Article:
Monday, May 30, 2005


The current debate about U.S. oil policy is ... dominated by a special-interest lobby whose primary interest is to enrich automakers and alternative-fuel producers, and by journalists whose enthusiasm for the green agenda has clouded their understanding of basic economics. In 2004, the Apollo Alliance was patched together as an election-year opportunity to promote $300 billion in federal subsidies and tax breaks, largely for ethanol and methanol to (as the Kerry campaign put it) "help farmers and coal miners." This year, it has again endorsed a $12-billion subsidy plan.

Meanwhile, Set America Free, a group associated with the Apollo Alliance, has made a highly publicized claim that the government could painlessly bribe or compel Detroit (but not BMW or Infiniti) to make cars that get 500 miles per gallon. This bizarre number starts with the Toyota Prius, which gets about 44 mpg. What they don't tell you is that the figure would fall to 32 mpg if the Prius ran on the group's proposed mix of 85 percent ethanol. They claim such a car's mileage per gallon could be doubled by adding heavy batteries to be plugged in for short trips on electricity (i.e., 67 horsepower and no air conditioning) alone.

Even if drivers were willing to do this, it would be bad for the environment. As the Sierra Club's Dan Becker notes, "coal is more polluting than gasoline, and nearly 60 percent of U.S. electricity is generated by burning coal." Yet the plug-in supposedly gets us up to 100 mpg, which magically rises to 500 by assuming one out of every five or six gallons consists of gasoline and the rest is ethanol or methanol (and pretending those fuels can be produced without energy). They mean gallons of petroleum, not fuel. But it takes a lot of petroleum to farm corn (fertilizer, pesticides, and farm-equipment fuel), convert it to ethanol, and get it to market. By the same logic by which the IAGS came up with that 500 mpg figure, an all-electric car or a methanol-powered giant truck could be said to get infinite miles per gallon.

A closer look at some of Set America Free's supporters sheds a little light on the group's political objectives. Aside from their association with the Apollo Alliance - whose raison d'etre is to promote ethanol and methanol subsidies - the group is significant in that one-third of their masthead consists of directors and advisors to the Institute for Analysis of Global Security (IAGS), although just two are identified as such. Other individuals not directly affiliated with IAGS or Apollo include a few prominent names identified only by their past government jobs, even though some now have conflicting interests in energy companies and electric utilities. IAGS's directors and advisors include an executive director of the International LNG Alliance, the vice chairman of the International Committee on Coal Research, an executive director of the Gas Technology Institute, a founder of DCH Technology Inc. (a fuel-cell company), a founder of Global Energy Investors LLC, and a principal of Energy and Communications Solutions LLC.

What such disinterested advisors have in common is that they want to send $4 billion to U.S. automotive manufacturers to build the hybrids Japan already sells, $4 billion to "demonstration plants" to produce methanol or ethanol and provide the related pumps, $2 billion to those who will "continue work on commercializing fuel cell technology," and $2 billion to the incentive bin in the form of tax breaks for those rich enough to afford a $48,535 Lexus 400h or the larger new hybrids coming from GM and Ford (many of which promise only 10 to 15 percent better mileage than gas-powered equivalents).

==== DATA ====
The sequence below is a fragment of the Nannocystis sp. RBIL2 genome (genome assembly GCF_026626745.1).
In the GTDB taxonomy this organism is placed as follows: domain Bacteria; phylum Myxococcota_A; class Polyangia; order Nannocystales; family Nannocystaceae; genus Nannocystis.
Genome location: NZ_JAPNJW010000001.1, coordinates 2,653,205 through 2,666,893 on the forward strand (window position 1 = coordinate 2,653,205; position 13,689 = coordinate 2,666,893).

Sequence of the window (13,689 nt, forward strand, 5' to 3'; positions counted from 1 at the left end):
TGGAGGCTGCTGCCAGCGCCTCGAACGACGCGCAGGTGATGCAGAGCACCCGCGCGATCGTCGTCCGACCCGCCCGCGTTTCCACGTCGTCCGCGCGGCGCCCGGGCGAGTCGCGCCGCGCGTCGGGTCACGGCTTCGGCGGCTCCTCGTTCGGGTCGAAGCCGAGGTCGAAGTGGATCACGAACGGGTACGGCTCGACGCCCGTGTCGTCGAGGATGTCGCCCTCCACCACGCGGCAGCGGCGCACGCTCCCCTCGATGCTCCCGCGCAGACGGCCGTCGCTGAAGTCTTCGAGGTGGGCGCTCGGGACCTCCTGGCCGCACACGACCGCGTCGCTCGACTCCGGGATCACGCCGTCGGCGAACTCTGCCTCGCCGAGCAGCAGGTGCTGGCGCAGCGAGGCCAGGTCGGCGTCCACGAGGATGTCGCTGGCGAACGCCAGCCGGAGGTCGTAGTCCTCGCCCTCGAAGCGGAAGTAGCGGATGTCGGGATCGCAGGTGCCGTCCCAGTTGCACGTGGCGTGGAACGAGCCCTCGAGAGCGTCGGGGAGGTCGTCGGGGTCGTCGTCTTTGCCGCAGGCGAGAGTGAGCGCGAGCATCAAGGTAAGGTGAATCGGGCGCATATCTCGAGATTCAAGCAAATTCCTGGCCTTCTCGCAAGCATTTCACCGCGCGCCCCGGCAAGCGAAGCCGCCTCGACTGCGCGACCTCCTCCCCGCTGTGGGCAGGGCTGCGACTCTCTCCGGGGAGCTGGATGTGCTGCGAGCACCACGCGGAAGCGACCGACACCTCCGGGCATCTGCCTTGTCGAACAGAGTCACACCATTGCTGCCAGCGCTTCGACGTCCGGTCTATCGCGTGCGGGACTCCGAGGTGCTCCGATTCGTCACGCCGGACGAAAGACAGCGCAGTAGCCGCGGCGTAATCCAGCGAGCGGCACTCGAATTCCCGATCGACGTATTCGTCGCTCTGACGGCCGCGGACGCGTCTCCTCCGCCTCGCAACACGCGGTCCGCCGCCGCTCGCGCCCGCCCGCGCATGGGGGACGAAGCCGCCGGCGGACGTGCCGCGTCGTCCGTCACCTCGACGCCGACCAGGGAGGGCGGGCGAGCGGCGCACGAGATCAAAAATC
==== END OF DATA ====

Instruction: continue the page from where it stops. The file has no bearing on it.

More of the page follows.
The IAGS is a "global security" advocacy group, interested in energy economics only as a roundabout means to their global (not national) foreign-policy objective. They want to impose stern conservation on U.S. (not foreign) motorists. Putting possible special-interest conflicts aside, the ideological rationale of IAGS is to use austerity in driving as unilateral economic warfare against two identifiable Middle Eastern oil producers.

Their argument begins by feigning alarm that "22 percent of the world's oil is in the hands of state sponsors of terrorism." But only three of the seven countries on the State Department's list of terrorism sponsors are oil exporters, and one of those is now occupied by U.S. forces. That leaves Iran and Libya, who account for merely 7 percent of world production. Reserves are irrelevant. Governments are paid for what they produce, not for what remains in the ground. A full 93 percent of the proposed austerity in U.S. oil demand would be aimed at oil-producing countries who are not state sponsors of terrorism, notably Canada, Mexico, and the U.S. itself.

The IAGS nonetheless theorizes, "Reducing demand for Middle East oil would force the petroleum-rich regimes to invest their funds domestically, seek ways to diversify their economies and rethink their support for America's enemies." This echoes the "geo-green" theme of New York Times columnist Thomas Friedman, who wrote in January that "if we put all our focus on reducing the price of oil - by conservation, by developing renewable and alternative energies and by expanding nuclear power - we will force more reform [of Middle Eastern politics] than by any other strategy." He promised $18 a barrel would guarantee "political and economic reform from Algeria to Iran."

But the process of replacing older vehicles with ethanol-fueled plug-in hybrids would move with glacial slowness, and would not shrink global oil demand enough to collapse oil prices. That is why Friedman proposes to further decrease demand by raising U.S. taxes high enough to keep gasoline above $4 a gallon regardless of the price of crude. In practice, this would simply mean that we would pay much more for gasoline so other nations could pay less.